Preschool intake woes

baba

Fig. A. In which Baba elbows her way into the state’s somewhat limited parental imagination. (Alternative? How ’bout “Parent/guardian 1” and “Parent/guardian 2”? Has a nice Thing 1 and Thing 2 ring to it. Plus it works for EVERYONE. That’s what I, an honest taxpayer, like to see in my state-generated paperwork.)

toilet

Fig. B. In which we have to cop to the sad, sad truth about the potty training campaign.

Fortunately we also had the opportunity to wax on about our kiddle’s personality: “Radiant! Shimmering! She’s ready for her MacArthur genius grant, Mr. DeMille! Nary a fly in her ointment– er. Well. We’d go on about her few flaws but we ran out of space on the line!”

It aaaaalmost made up for the double indignity.

9 Responses to Preschool intake woes

  1. Vikki September 6, 2007 at #

    I’ve been in NYC for a few days and you have been very busy toiling away here.

    So, how was the first day of preschool? Or has it not happened yet?

    Zeca started on Tuesday and, last night, told me that the best part of her day was learning not to “destroy other people’s work”. This is an important lesson…especially for her!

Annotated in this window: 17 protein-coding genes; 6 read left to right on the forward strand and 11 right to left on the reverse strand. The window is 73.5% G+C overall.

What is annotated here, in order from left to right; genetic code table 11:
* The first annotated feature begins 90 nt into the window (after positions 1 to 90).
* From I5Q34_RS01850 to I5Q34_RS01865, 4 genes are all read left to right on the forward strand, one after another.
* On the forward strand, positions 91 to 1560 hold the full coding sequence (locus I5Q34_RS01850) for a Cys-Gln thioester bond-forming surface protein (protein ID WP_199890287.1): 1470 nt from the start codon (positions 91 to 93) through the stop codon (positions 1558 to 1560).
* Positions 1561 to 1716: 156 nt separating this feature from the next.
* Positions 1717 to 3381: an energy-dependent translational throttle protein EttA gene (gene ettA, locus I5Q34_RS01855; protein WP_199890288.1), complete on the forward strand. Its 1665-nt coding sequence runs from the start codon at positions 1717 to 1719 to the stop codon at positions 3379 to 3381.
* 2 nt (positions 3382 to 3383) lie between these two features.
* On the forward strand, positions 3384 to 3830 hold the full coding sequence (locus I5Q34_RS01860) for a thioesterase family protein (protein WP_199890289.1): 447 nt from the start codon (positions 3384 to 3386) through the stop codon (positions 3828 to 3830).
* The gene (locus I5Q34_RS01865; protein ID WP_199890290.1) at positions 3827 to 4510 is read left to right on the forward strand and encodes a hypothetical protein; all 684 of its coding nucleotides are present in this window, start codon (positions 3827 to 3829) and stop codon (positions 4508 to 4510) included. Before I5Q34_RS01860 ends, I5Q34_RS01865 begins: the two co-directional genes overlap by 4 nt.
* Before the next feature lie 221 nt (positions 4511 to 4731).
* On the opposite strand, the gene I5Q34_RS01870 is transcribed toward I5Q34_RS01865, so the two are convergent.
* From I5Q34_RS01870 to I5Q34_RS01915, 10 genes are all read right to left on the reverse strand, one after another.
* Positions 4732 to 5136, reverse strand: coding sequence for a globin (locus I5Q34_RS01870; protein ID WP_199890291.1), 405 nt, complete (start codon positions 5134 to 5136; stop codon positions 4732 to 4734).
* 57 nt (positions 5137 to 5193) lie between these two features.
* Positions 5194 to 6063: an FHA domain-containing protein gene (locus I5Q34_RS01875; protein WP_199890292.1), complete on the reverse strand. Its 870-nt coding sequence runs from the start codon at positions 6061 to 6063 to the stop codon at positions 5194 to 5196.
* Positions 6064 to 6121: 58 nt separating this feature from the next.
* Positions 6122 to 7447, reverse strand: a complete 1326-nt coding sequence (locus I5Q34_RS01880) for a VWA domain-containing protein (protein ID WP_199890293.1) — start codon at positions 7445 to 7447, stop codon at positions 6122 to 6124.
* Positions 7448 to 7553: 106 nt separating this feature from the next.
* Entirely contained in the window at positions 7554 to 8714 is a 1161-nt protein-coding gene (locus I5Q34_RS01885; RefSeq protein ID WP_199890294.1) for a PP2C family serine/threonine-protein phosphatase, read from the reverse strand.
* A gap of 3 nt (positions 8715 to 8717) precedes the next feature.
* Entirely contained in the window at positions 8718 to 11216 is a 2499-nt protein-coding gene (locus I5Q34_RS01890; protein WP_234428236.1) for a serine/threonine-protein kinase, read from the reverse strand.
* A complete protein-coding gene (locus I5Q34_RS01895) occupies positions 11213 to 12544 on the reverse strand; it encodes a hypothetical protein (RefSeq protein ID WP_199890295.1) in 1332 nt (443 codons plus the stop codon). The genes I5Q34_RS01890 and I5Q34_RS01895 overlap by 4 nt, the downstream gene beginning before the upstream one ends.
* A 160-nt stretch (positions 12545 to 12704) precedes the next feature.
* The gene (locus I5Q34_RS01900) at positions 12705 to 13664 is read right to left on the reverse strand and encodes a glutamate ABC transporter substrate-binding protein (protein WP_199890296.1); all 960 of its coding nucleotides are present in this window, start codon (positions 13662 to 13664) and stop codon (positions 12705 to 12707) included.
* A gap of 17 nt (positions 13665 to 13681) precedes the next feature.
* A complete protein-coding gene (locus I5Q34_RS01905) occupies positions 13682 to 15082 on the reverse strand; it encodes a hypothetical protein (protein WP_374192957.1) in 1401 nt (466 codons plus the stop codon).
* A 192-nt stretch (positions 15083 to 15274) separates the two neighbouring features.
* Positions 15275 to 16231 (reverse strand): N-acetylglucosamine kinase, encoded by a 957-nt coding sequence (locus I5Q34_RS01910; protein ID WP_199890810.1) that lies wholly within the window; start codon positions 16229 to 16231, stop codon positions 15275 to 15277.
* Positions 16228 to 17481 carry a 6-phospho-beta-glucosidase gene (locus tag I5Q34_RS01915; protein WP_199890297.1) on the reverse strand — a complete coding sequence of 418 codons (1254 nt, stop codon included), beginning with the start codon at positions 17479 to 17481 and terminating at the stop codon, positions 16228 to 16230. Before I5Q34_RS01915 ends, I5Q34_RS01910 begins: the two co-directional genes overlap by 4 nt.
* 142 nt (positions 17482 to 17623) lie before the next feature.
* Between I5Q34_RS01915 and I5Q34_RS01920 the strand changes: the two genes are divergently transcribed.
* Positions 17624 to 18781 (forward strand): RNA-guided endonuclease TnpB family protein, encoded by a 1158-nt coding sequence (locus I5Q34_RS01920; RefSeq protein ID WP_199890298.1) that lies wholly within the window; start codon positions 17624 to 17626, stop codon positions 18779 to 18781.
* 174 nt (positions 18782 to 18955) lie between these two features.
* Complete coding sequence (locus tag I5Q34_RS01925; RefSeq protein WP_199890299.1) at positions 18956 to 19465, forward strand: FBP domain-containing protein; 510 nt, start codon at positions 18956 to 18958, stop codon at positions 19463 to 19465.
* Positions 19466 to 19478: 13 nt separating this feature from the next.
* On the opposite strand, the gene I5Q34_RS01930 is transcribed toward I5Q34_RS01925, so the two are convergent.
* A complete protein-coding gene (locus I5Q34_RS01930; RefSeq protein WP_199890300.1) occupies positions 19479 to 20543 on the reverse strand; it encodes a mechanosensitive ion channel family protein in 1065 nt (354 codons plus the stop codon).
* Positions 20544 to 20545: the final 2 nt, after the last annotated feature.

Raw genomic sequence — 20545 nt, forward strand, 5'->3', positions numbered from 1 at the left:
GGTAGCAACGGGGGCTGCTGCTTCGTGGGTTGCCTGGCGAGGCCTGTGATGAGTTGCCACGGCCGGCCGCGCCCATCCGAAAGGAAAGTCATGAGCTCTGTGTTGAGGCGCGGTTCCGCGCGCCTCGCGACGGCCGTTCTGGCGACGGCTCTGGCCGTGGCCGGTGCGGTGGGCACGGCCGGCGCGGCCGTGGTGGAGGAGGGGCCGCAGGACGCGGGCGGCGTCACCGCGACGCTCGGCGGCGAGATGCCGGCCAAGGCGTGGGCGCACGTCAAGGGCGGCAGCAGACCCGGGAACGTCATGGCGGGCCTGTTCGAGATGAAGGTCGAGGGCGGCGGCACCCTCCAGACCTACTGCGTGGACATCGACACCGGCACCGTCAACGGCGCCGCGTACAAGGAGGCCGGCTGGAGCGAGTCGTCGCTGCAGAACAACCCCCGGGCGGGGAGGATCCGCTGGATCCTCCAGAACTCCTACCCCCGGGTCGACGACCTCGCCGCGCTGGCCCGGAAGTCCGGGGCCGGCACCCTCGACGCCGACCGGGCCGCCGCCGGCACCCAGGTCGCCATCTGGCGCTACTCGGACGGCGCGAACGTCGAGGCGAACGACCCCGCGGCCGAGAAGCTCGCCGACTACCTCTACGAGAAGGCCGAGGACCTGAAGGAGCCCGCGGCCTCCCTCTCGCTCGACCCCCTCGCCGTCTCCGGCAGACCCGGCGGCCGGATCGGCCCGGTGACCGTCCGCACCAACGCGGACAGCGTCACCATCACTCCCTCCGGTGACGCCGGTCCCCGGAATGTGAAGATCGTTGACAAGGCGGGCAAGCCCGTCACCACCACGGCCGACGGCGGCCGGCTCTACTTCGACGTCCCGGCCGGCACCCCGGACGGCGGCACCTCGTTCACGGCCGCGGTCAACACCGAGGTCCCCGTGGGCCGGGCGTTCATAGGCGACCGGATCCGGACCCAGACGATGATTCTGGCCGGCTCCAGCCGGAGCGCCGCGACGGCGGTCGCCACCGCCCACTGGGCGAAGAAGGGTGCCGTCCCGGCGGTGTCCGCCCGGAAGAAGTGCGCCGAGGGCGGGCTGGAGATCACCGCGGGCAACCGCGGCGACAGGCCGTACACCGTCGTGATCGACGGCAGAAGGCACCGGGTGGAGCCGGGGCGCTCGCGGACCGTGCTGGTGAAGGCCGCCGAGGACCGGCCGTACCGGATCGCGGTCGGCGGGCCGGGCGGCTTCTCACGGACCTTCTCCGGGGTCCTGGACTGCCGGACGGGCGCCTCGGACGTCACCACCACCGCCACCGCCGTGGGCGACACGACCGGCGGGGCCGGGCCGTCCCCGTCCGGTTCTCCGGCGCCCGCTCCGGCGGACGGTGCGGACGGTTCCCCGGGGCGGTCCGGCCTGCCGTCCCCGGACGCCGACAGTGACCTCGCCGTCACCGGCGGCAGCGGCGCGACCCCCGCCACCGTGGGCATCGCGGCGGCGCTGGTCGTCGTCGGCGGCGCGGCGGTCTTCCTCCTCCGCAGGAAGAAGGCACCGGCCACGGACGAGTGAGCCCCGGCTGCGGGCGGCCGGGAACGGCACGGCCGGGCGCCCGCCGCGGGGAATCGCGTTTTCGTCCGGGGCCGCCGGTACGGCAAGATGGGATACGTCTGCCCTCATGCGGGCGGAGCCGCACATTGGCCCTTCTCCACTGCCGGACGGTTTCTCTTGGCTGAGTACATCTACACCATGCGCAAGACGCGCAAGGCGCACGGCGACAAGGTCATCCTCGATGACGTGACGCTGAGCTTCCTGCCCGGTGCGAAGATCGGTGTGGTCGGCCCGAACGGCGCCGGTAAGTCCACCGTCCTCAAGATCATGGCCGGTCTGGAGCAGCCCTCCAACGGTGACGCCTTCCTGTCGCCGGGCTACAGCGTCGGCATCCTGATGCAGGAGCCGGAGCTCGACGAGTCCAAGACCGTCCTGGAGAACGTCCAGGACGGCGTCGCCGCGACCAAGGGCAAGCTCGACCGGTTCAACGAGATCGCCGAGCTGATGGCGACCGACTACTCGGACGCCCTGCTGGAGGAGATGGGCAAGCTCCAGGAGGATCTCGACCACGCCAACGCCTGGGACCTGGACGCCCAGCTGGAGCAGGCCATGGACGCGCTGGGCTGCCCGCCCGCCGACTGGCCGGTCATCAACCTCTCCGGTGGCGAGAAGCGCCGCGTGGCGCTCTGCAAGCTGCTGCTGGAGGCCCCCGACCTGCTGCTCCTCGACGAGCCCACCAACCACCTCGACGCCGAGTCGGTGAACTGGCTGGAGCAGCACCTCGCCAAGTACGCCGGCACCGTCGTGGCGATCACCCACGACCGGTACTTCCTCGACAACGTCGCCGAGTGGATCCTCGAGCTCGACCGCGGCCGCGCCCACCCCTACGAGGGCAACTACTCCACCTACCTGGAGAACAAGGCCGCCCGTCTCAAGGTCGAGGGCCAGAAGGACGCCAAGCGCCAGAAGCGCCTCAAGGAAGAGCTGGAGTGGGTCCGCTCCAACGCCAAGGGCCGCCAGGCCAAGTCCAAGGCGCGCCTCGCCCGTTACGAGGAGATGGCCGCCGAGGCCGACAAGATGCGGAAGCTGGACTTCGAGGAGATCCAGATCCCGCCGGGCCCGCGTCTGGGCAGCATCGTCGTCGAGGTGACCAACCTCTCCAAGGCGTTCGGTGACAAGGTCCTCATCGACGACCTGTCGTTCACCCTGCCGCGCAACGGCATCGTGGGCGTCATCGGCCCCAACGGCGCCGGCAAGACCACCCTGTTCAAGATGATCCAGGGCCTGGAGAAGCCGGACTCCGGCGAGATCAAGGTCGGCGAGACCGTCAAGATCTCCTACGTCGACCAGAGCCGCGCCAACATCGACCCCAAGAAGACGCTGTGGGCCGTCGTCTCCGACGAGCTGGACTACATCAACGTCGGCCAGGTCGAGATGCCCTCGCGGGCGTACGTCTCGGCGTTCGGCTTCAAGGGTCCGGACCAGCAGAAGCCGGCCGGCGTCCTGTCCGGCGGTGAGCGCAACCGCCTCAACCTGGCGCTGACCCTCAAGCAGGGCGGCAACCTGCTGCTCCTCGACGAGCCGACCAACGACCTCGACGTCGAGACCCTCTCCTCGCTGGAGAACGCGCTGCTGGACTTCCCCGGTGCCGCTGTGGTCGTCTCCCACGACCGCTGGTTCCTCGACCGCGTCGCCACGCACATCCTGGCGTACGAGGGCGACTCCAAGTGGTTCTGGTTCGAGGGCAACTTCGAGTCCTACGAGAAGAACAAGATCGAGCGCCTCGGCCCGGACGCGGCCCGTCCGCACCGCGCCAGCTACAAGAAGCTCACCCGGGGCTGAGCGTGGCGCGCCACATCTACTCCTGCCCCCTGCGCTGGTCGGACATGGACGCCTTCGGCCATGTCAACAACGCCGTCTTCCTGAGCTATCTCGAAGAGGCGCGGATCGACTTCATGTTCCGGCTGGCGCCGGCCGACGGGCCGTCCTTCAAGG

2. LesbianDad September 6, 2007 at #

    Toil and trouble, cauldron bubble!

    First day of preschool is kind of happening with a whimper, rather than a bang. The beloved is herself afar, with the lil’ peanut, for a singing gig in OMAHA NEBRASKA. Which is very far from here, by the way, in case anyone didn’t notice. We’re only at hour 24 since her departure, but LORDY is it quiet. No wonder people kept looking sideways at us when we were talking about a second kid!

    But so. She wants to witness the First Day of Preschool for our first kiddle, and so the lil’ monkey and I have just dropped in and hung out for a coupla hours (which we also did once over the summer). Um, with me loitering like a schmuck in the background. I should have had my wits about me and told her I’d need to step out for a moment and I’d be back in an hour or so. Instead I asked whether she’d be okay with that. Silly me, handing her the reigns again. No duh, she said “I’d rather you be here with me, Babi.”